Sunday, May 26, 2013

Burn 24

I had always wanted to do the Burn 24 Hour Challenge.  As a team.  I had talked about it with my friend, Jon.  But with other racing commitments, I was never able to do it. 

This year I had the opportunity.

Jon did not.

This being the last Burn 24 - I decided to do it solo: This one's for you, Jon!

My awesome Cycle Works team loaned me a fully equipped trailer and some bike lights for the event, and my son was going to be in town for pit support.  I would have no excuse.  Except for the little issue of not having trained for a 24 hour race.  But then I looked at it from a different perspective.  Although I made the choice to enter the race, everyday people are faced with challenging circumstances.  How we react to them is up to us.  I would do my best.

Raceday starts at Noon on Saturday with a LeMans style run to the bikes.  I guess I was the only one that didn't know you wear running shoes, then change shoes when you get to your bike.  So, a slow run and a slow shoe change saw me enter the woods near the rear of the field

But I am quickly passing people.  Perhaps too quickly, I think.  So I try to follow some other riders.  For about a lap and a half.  At that point I can't take it anymore.  I have to run my own pace.  I hammer the descents, but avoid over-powering the climbs.  I'm riding at what I feel is a sustainable pace.

For the first 10 laps I am just logging miles.  Being smooth.  Being careful to eat and drink appropriate amounts.  I am running 2nd, but no sight of leader Morgan Olsson.

As the daylight hours come to an end, I hop onto my full suspension bike which is already equipped with lights.  At first, lap times remain largely unchanged.  The night has a re-vitalizing effect.  It becomes increasingly important to stay focused on the trail.  But as the sunlight fades completely into oblivion, my lap times slow.  I am more fatigued, so the climbing is slower and I can't see far enough ahead to bomb the descents.  I am a bit unsure of battery life and recharge times, so I am a bit tentative about running my lights on full power.

When it's time for a battery change, I swap back to my hardtail bike which has been set-up with a more powerful set of lights - even on low power.  This would be my weapon of choice for most of the duration of the night.

At some point in the night, an alien invasion occurs.  A nice touch by the Burn crew.  Plus it signified the final major climb of the lap and that a sweet descent was just ahead.

At 3:20am the leader of the race catches me to lap me.  Although it doomed my chances of winning, it was a bit of an honor that it took last years winner that long to lap me.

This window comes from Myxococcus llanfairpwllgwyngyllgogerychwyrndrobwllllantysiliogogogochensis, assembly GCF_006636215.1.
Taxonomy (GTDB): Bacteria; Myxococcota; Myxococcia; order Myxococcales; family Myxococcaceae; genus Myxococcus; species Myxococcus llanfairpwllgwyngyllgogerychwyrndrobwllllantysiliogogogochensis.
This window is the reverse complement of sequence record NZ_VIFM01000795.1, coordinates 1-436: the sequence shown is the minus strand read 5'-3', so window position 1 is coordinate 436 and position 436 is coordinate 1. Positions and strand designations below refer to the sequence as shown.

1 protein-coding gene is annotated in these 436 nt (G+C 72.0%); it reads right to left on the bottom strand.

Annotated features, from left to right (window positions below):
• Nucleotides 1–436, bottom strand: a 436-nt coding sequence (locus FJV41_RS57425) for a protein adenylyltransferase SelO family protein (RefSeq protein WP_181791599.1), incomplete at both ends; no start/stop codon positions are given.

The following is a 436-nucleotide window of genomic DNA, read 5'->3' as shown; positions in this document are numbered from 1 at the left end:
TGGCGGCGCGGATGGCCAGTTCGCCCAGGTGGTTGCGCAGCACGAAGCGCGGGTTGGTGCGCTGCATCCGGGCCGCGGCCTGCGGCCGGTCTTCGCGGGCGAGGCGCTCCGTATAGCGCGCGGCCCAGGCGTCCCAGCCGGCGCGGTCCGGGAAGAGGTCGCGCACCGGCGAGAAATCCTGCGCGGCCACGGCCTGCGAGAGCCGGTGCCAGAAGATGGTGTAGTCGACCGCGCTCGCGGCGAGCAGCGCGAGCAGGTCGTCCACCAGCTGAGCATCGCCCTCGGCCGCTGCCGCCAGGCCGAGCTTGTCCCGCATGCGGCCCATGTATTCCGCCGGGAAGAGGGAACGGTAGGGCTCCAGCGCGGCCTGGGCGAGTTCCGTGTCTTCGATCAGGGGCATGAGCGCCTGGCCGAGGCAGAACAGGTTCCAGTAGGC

During the night I couldn't help thinking about when Jon did his first race lap at the Burn 24.  It was at night, after a rain so he decide to use his first-MTB-he-ever-owned aluminum, hardtail, cantilever brake 26" Trek 4300 instead of his brand new full-carbon, Trek Fuel because the 4300 had knobbier tires.  To which he received no end of ribbing for running the old bike.

On the last lap before dawn it rained.  Just enough.  I look up briefly and smile.

As night time drew to a close I was in pure survival mode.  My goal becomes to keep riding until dawn.  My pace seems ridiculously slow.  And though I am getting passed more frequently by the team racers, I am still passing riders in worse condition than me.  It's motivation to keep pedaling.

Pretty soon the sun begins to rise, as it always does.  The birds begin to sing.  It's time to ditch the lights.  As I set out for what I hoped would be my last lap, I have my son check with scoring to see where I stand, and how many laps I have to do to lock into 2nd position. 

On fully sunlit trail, I become a markedly better rider.  I can once again hammer the descents.  Even the climbing is better as I can pick and choose the best line over the rocks and roots easier.  I have delusions of riding all the way until Noon last lap cutoff.  But, as the lap comes to an end the effects of the last gel and Red Bull wear off and I once again realize how fatigued I really am.

Fortunately, my son informs me that I am solidly locked into 2nd place, even though it's only 7:30 in the morning.    After 23 laps, I call it quits.  When the leader sees I have stopped, he also calls it quits.

The whole final lap I feel a bit bad about the possibilty of ending early.  Upon further thought I decide to leave the unraced hours for Jon.  My way of leaving an opportuniy open for what might have been.  And what could be.

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